I am a Tom Rukavina Democrat.

A realistic but painful solution
Which will actually solve the deficit.

Hike taxes and cut spending like crazy.

It will have many side effects, but we'll get rid of the debt.  

26, Male, R, NY-10


If I may
I'd merely say that you can not hack'n slash your way out of this hole. Yes, there have to be significant spending cuts, but it must be accompanied by real and meaningful reforms.

Quite frankly ... I don't see that happening.  

German citizen - Conservative by heart, non native english speaker


[ Parent ]
Answer
I would replace the income tax system with a FairTax system (basically a value-added-tax). I would privatize Social Security, with a public safety net component. I would replace Medicare, Medicaid, and so on with a single-payer health-care system. I would phase in a 60% cut in defense spending, taking it back to the level where it was at when GWB took office.

By my math, that would result in a half trillion dollar budget surplus, assuming that health care costs per capita drop 33% to match the next most expensive health care system. On that basis, I would mandate that the budget surplus go to paying off the national debt over a 30-year period, and pass a spending-equals-revenues balanced budget amendment.

Democrat, NC-11


The FairTax is not a value added tax
In fact, it is quite the opposite, since it only taxes at one level, whereas a value added tax does so at every transactional  level.

29/Male/Married/Father of One/Republican/CA-3

[ Parent ]
Yes
What I was trying to say is that I would implement a VAT version of the FairTax concept.

Democrat, NC-11

[ Parent ]
The point if the FairTax is to eliminate all federal taxes and leave just one at the retail level
So, what you prefer isn't that concept, but rather a European VAT that would simply be an enhanced version of what we currently have (when considering embedded taxes/costs to the consumer), while eliminating other means of taxation (ie income, excise, etc...).

I'm not so much opposed to this, but I would need to have a constitutional amendment eliminating the income tax. As it would be a slippery slope to being taxes at greater levels down the road. I'm a big FairTax fan, but I could live with such a compromise.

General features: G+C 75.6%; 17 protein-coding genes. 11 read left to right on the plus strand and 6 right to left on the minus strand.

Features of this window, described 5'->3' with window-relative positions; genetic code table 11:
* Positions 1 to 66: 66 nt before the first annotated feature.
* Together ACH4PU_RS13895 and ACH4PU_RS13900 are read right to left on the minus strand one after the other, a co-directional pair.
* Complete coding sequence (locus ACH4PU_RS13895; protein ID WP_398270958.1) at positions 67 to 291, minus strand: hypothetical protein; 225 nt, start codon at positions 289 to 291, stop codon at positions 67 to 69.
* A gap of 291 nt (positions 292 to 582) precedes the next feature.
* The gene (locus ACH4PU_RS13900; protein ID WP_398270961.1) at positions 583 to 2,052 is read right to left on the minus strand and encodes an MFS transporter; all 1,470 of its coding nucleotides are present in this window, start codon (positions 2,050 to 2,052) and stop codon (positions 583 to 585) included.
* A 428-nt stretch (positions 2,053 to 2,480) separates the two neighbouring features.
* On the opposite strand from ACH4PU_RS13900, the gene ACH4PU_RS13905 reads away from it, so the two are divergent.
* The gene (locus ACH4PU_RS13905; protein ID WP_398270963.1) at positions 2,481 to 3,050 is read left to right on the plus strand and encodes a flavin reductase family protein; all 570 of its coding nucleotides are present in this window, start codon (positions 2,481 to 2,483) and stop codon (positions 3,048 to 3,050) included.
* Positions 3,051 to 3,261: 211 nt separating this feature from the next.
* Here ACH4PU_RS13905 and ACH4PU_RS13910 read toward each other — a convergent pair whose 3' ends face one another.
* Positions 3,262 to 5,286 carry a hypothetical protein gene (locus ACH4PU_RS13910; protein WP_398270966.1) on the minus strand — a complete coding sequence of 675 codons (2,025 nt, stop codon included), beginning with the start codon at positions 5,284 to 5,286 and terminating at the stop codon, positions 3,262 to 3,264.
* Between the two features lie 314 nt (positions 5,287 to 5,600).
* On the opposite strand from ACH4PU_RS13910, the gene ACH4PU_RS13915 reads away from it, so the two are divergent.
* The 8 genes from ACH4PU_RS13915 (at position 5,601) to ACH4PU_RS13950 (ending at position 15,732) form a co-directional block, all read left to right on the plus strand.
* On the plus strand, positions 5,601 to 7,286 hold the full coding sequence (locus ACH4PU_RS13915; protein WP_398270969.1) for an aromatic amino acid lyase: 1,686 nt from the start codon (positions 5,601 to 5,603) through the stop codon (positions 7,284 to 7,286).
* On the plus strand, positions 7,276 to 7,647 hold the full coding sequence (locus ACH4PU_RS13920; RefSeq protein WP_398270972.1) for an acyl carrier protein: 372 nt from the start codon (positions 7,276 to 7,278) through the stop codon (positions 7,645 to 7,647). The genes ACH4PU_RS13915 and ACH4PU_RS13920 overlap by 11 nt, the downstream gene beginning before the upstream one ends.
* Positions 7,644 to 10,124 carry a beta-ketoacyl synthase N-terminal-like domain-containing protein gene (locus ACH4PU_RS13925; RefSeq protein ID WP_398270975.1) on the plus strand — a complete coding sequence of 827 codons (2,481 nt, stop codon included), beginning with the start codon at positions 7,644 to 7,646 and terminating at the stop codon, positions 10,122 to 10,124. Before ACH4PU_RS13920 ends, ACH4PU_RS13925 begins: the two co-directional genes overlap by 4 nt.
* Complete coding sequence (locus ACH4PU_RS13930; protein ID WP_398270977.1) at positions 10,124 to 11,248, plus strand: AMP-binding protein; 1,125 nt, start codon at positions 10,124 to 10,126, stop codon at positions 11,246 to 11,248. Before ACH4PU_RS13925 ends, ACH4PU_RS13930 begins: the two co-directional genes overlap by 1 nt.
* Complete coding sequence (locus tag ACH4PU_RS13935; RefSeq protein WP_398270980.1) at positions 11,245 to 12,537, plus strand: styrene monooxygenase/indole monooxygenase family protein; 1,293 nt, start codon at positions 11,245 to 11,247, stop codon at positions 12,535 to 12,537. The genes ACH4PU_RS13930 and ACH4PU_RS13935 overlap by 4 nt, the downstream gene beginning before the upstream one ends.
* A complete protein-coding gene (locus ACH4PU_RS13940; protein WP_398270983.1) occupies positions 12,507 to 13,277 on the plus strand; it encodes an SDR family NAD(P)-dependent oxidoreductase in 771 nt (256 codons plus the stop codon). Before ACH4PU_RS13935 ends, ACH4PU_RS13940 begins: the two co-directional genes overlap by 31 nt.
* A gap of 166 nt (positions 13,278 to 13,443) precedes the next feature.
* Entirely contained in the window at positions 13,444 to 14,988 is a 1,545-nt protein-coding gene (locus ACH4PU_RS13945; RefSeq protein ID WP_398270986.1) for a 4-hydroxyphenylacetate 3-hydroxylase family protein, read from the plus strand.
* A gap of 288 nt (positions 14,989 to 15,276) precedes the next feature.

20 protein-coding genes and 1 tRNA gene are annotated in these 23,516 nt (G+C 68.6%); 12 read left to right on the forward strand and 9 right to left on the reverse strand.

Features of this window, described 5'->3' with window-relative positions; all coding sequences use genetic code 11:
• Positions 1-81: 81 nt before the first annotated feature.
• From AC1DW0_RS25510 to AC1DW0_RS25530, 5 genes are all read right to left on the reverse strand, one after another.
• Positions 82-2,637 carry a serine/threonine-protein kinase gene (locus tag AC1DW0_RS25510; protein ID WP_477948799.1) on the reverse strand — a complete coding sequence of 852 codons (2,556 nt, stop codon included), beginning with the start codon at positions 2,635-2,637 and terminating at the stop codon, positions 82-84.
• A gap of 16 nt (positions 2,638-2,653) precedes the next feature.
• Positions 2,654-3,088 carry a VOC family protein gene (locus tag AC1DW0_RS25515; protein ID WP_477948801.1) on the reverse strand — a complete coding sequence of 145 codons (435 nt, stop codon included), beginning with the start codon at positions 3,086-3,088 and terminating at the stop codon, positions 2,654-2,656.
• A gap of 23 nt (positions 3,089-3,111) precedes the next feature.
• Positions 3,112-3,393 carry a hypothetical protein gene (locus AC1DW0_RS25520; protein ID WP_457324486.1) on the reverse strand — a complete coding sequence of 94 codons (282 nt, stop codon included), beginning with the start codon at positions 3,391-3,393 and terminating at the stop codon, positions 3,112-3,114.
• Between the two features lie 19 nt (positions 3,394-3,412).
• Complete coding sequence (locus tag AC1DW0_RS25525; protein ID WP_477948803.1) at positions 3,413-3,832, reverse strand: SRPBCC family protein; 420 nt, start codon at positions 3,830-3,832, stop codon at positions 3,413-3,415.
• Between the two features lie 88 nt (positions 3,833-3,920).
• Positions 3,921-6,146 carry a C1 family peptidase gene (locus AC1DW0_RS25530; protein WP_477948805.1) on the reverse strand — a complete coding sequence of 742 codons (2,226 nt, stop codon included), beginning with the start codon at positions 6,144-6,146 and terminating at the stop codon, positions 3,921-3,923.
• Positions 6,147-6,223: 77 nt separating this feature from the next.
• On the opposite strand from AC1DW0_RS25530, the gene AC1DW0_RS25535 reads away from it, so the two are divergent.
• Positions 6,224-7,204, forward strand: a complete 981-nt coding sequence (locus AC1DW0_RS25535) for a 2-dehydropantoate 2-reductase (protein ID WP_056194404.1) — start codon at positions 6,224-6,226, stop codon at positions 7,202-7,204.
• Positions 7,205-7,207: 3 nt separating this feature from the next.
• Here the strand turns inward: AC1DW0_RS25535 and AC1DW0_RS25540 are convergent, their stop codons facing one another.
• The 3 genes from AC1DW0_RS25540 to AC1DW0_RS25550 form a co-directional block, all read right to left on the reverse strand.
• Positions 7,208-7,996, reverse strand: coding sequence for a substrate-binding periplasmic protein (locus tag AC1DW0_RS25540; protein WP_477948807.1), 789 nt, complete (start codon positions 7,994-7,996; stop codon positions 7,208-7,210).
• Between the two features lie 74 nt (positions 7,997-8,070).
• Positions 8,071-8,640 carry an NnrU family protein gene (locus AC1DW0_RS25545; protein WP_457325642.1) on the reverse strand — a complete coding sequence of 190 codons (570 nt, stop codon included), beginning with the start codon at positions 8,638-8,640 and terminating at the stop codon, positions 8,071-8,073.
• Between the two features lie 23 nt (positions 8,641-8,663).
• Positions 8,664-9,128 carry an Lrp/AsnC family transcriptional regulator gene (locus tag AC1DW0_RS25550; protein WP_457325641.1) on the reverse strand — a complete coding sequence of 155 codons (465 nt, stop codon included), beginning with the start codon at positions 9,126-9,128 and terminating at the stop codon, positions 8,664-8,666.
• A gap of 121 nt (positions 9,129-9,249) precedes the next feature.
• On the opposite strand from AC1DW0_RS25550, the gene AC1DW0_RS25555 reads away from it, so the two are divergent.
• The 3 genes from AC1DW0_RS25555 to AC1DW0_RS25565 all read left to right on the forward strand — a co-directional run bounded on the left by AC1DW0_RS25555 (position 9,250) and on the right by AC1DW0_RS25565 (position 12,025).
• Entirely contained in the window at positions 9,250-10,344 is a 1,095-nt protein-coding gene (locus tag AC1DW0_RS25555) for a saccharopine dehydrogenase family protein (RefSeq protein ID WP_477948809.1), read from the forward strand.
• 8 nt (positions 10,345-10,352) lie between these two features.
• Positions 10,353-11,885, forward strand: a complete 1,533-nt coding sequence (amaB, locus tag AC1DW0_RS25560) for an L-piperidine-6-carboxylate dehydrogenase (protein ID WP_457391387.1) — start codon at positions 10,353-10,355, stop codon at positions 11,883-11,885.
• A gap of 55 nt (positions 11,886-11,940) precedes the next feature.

29/Male/Married/Father of One/Republican/CA-3


[ Parent ]
VAT vs. Sales Tax
The main rationale for a value-added tax rather than a retail-end sales tax, or at least the reason I support a VAT instead of a basic sales tax, is to prevent the massive tax avoidance that would take place if a sales tax was high enough to replace the income tax code. Perhaps a better way to put it is that I'd support implementing the FairTax framework in whatever way would preempt the incentive to circumvent paying taxes.

I certainly wouldn't object to amending the Constitution accordingly, so long as it ensures that the U.S. has the flexibility to respond to an extreme crisis like the Second World War. I would favor requiring a super-majority with annual renewal, but there are other ways to do it.

Democrat, NC-11


[ Parent ]
Off the top of my head...
Cap Medicare growth
Create Medicare premium support option
Nix Bush tax cuts for $250K+
Nix loopholes
Raise Medicare eligibility age to 70
Raise Social Security eligibility age to 70
Reduce estate tax to Clinton levels
Social Security means testing
Tort reform

24, MA-07, Rockefeller Republican. Visit me at http://twitter.com/polibeast

I could
Agree to most of that actually.  Let's make a deal!

33/M/D/NY-01 DKE:Socks The Cat

[ Parent ]
Almost agree to it
The average lifespan used to be 65 years old. Back then most people got no more than 10-15 years of Social Security. Now they get twice that.  

People are living a lot longer and a lot healthier. My dad is 75 and still in charge of his business. His dad's generation couldn't imagine that. If 75 is the new 65, then we can surely raise the retirement and Medicare ages.

In 2001 the top 1% paid 34% of all income taxes and the top 5% paid 53%. In 2007 those numbers were 40% and 61%. Those numbers have dropped during the recession, since the rich get richer much faster when times are good and get poorer faster when times are bad.

The part of the Bush tax cuts that liberals deny exists is that 82% of all the tax cuts went to the 99%, wiping a lot of effective tax rates to near 0%. When one group inordinately pays so much of the taxes you run into revenue problems because their income is so volatile and you simply can't fund 99% of the people on what 1% make. Eventually someone will realize that we need to repeal all of the Bush tax cuts to generate real revenue.

California decided to ignore that and greatly increase taxes on the rich, the same people whose volatile incomes were the chief cause of revenue drops. We won't see the revenue we're promised here and that'll be a lesson to the nation.

But forget all that. No one will ever raise taxes on anyone but the 1%.  

R, CA-37; hometown: PA-2


[ Parent ]
If you both raise taxes on $250+ and nix loopholes
you will end up demolishing people/couples in the semi-wealthy spheres.  Higher taxes with no shelters will crash small business and/or discourage people in those categories.

[ Parent ]
Suggestions for balancing the budget